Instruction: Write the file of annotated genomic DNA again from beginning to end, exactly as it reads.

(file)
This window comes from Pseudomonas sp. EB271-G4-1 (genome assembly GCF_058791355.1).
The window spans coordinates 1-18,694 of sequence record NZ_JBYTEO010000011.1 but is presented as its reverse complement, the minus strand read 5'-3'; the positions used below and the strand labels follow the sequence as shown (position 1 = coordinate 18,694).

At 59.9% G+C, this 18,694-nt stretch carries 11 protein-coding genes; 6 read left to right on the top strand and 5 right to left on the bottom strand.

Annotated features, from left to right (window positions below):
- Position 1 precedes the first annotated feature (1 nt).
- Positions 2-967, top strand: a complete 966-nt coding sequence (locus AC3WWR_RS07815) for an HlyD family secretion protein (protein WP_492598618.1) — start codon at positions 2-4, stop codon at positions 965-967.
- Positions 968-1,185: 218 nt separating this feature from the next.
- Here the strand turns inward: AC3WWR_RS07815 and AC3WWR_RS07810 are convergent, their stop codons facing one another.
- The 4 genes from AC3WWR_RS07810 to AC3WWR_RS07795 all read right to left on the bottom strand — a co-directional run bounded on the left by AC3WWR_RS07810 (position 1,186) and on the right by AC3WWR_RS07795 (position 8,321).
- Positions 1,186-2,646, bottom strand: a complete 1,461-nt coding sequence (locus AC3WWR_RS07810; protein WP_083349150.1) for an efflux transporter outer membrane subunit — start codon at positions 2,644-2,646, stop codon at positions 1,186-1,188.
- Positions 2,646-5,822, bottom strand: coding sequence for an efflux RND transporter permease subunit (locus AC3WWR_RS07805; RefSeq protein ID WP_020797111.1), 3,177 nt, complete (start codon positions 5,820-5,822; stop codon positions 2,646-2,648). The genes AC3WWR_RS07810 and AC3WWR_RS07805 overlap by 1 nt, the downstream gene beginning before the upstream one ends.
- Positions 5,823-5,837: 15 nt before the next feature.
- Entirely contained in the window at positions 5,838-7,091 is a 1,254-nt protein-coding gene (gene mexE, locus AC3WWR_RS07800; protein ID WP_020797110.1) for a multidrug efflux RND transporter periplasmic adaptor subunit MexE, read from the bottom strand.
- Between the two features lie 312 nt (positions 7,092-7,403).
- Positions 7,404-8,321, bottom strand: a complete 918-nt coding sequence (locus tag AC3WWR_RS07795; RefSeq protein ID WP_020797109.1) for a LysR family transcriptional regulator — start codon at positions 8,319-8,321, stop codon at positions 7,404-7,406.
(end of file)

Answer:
This window comes from Pseudomonas sp. EB271-G4-1 (genome assembly GCF_058791355.1).
The window spans coordinates 1-18,694 of sequence record NZ_JBYTEO010000011.1 but is presented as its reverse complement, the minus strand read 5'-3'; the positions used below and the strand labels follow the sequence as shown (position 1 = coordinate 18,694).

At 59.9% G+C, this 18,694-nt stretch carries 11 protein-coding genes; 6 read left to right on the top strand and 5 right to left on the bottom strand.

Annotated features, from left to right (window positions below):
- Position 1 precedes the first annotated feature (1 nt).
- Positions 2-967, top strand: a complete 966-nt coding sequence (locus AC3WWR_RS07815) for an HlyD family secretion protein (protein WP_492598618.1) — start codon at positions 2-4, stop codon at positions 965-967.
- Positions 968-1,185: 218 nt separating this feature from the next.
- Here the strand turns inward: AC3WWR_RS07815 and AC3WWR_RS07810 are convergent, their stop codons facing one another.
- The 4 genes from AC3WWR_RS07810 to AC3WWR_RS07795 all read right to left on the bottom strand — a co-directional run bounded on the left by AC3WWR_RS07810 (position 1,186) and on the right by AC3WWR_RS07795 (position 8,321).
- Positions 1,186-2,646, bottom strand: a complete 1,461-nt coding sequence (locus AC3WWR_RS07810; protein WP_083349150.1) for an efflux transporter outer membrane subunit — start codon at positions 2,644-2,646, stop codon at positions 1,186-1,188.
- Positions 2,646-5,822, bottom strand: coding sequence for an efflux RND transporter permease subunit (locus AC3WWR_RS07805; RefSeq protein ID WP_020797111.1), 3,177 nt, complete (start codon positions 5,820-5,822; stop codon positions 2,646-2,648). The genes AC3WWR_RS07810 and AC3WWR_RS07805 overlap by 1 nt, the downstream gene beginning before the upstream one ends.
- Positions 5,823-5,837: 15 nt before the next feature.
- Entirely contained in the window at positions 5,838-7,091 is a 1,254-nt protein-coding gene (gene mexE, locus AC3WWR_RS07800; protein ID WP_020797110.1) for a multidrug efflux RND transporter periplasmic adaptor subunit MexE, read from the bottom strand.
- Between the two features lie 312 nt (positions 7,092-7,403).
- Positions 7,404-8,321, bottom strand: a complete 918-nt coding sequence (locus tag AC3WWR_RS07795; RefSeq protein ID WP_020797109.1) for a LysR family transcriptional regulator — start codon at positions 8,319-8,321, stop codon at positions 7,404-7,406.